- The WA government releases three million hectares of state-owned land for carbon farming in an effort to help aid climate change mitigation and improve biodiversity
- The land is being released as part of the state’s Carbon for Conservation project to help private businesses partner with the government to create carbon farming projects in WA
- Under changes to land tenure laws announced by the WA government in November, proposed carbon farm projects can take advantage of a new “diversification lease”
- This allows for non-exclusive possession of the land so projects can co-exist with other land activities in the same area
- Traditional landowners will be “integral” to the new carbon initiative, according to the WA government, and new projects will only be given the green light following their consent
The WA government has released three million hectares of state-owned land for carbon farming in an effort to help aid climate change mitigation and improve biodiversity.
The government land, also known as Crown land, is currently unallocated and managed by the Department of Biodiversity, Conservation and Attractions.
The land will now be released as part of the state’s Carbon for Conservation project, which is designed to help private businesses partner with the state government and traditional owners to create large-scale carbon farming projects in WA.
Alongside reducing WA’s carbon output and improving its biodiversity, the initiative is designed to create new green jobs for local workers.
Simply put, carbon farming refers to the process of changing agricultural processes to have lower carbon emissions than conventional practices.
Whether it’s by increasing the amount of carbon stored in soil or vegetation or by reducing greenhouse gas emissions from livestock, soil, or vegetation, carbon farming is ultimately designed to be a more eco-conscious method of agriculture.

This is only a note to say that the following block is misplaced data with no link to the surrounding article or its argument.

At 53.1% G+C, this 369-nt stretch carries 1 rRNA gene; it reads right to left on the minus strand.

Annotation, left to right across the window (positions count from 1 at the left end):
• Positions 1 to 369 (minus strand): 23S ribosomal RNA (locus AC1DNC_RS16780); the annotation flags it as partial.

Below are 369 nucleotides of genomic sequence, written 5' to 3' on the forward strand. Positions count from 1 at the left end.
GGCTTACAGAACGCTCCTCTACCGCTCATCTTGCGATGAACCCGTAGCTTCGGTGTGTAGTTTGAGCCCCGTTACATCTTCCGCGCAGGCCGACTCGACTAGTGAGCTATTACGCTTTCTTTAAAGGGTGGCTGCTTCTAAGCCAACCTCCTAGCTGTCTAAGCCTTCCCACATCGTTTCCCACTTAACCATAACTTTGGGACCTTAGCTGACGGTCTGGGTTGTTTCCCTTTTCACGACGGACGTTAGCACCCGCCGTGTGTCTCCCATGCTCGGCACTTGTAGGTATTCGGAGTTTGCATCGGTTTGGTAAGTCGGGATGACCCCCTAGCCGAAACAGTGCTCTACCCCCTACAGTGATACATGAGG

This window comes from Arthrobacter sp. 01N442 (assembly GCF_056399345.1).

Environment and Climate Action Minister Amber-Jade Sanderson said WA was “blessed with an abundance of land” that could be used for carbon farming projects.
“This initiative will encourage and support on-ground solutions that contribute to offsetting carbon emissions through new investment in conservation and land management actions, particularly in our rangelands,” Ms Sanderson said.
“It will help our state achieve net zero emissions by 2050. While emissions reduction is our priority, we recognise the need for offsets in hard to abate industries.”
Under the state’s plans, proposed carbon farming areas on the newly-released Crown Land will be able to take advantage of a new type of land tenure known as a “diversification lease”.
This comes under a set of changes to land tenure laws announced by the WA state government in November.
The diversification lease will allow for non-exclusive possession of the land so projects can co-exist with other land activities in the same area.
Lands Minister Toni Buti said WA’s “vast expanses” of remote Crown Land represented one of the “biggest and most underutilised levers” available for the state to reach its net-zero targets.
“As the world transitions to a green economy, a key part of our work is to ensure this land can be diversified and harnessed to address current and future challenges,” Mr Buti said.
“This, and other sustainable initiatives such as renewable energy on Crown Land, will all be made possible through our upcoming changes to the Land Administration Act.”
Traditional landowners will be “integral” to the new carbon initiative, according to the WA government, and new projects will only be given the green light following their consent.
The WA government today said it would be inviting high-level carbon farming concept proposals in 2022.